Swaddling is a traditional practice of wrapping babies tightly from the neck downward in a sheet or thin cloth. The custom is intended to promote sleep by making infants feel secure and calm. However, an analysis of published research questions whether this practice might be linked to a raised risk for sudden infant death syndrome.
The researchers found that risk of sudden infant death syndrome (SIDS) appears to increase when swaddled infants are placed on their stomachs or sides for sleep.
Writing in the journal Pediatrics, a team led by the University of Bristol in the United Kingdom explains how it analyzed links between SIDS and swaddling in four studies from three different countries: England, Australia and the United States.
The researchers screened 283 articles to find the four studies, which span 20 years. None of the studies were designed to investigate swaddling, but the data they gathered included information about the practice.
The authors note that because of the widely different study designs and the imprecise definitions of swaddling they used, it was not easy to pool the results for analysis and establish whether there is a clear link between SIDS and the practice of swaddling.
However, despite these limitations, first author Dr. Anna Pease, from Bristol’s School of Social and Community Medicine, says they did find “that the risk of SIDS when placing infants on the side or front for sleep increased when infants were swaddled.”
SIDS risk almost doubles for swaddled, side position
According to the Centers for Disease Control and Prevention (CDC), SIDS is defined as the sudden death of a child under the age of 1 year that cannot be explained following a thorough investigation that includes an examination of the death scene, a complete autopsy, and a review of the child’s medical history.
SIDS is the leading cause of death among babies aged 1-12 months in the U.S., where about 1,500 deaths to SIDS were recorded in 2014.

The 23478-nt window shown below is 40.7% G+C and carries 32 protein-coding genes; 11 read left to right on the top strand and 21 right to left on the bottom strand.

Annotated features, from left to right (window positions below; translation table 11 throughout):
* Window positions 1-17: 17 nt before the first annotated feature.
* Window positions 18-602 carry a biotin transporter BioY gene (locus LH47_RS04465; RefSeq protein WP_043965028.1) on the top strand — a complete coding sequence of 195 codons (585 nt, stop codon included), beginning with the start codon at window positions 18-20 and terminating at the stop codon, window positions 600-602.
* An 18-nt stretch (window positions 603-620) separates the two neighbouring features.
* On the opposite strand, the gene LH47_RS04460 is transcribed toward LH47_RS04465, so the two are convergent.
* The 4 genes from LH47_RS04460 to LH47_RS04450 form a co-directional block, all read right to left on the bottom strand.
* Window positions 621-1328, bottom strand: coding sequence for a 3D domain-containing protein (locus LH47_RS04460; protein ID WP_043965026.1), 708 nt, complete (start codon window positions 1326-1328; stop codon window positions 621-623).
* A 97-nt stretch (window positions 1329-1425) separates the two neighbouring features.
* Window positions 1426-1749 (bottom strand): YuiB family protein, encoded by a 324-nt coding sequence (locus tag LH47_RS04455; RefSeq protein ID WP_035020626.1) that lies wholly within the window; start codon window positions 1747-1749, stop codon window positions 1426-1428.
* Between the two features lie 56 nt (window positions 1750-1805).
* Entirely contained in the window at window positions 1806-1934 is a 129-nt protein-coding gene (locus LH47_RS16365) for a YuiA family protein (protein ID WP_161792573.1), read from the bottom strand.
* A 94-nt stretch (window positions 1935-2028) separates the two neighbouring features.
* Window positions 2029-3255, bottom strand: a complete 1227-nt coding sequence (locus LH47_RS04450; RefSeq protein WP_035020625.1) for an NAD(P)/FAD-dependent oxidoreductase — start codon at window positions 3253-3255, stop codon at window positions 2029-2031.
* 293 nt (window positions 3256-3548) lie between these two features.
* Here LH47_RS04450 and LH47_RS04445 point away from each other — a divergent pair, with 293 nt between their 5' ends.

In order to reduce the risk of SIDS, the American Academy of Pediatrics (AAP) recommend that babies are placed on their backs for sleep.
In 2011, the AAP added further recommendations, such as use of a firm mattress or sleep surface, breastfeeding, room-sharing without bed-sharing, consideration of using a pacifier, avoidance of soft bedding and overheating. They also recommend routine immunizations and avoiding exposure to tobacco smoke, alcohol, and illicit drugs.
In their analysis, Dr. Pease and colleagues found that the risk of SIDS associated with being placed in the side position almost doubles among swaddled infants.
The risk of SIDS was also higher in babies who were swaddled and found on their fronts. Plus, the risks were also higher for older infants who were swaddled during sleep, and the studies examined suggest that most of the babies had moved onto their fronts during sleep.
Dr. Pease says they found some evidence that as infants get older, they may be more likely to move into unsafe positions while swaddled as they sleep. She suggests this means “an age is needed after which swaddling for sleep should be discouraged. Most babies start being able to roll over at about 4-6 months.”
“On a practical level what parents should take away from this is that if they choose to swaddle their babies for sleep, always place them on their back, and think about when to stop swaddling for sleep as their babies get older and more able to move.”
Lead author Dr. Anna Pease
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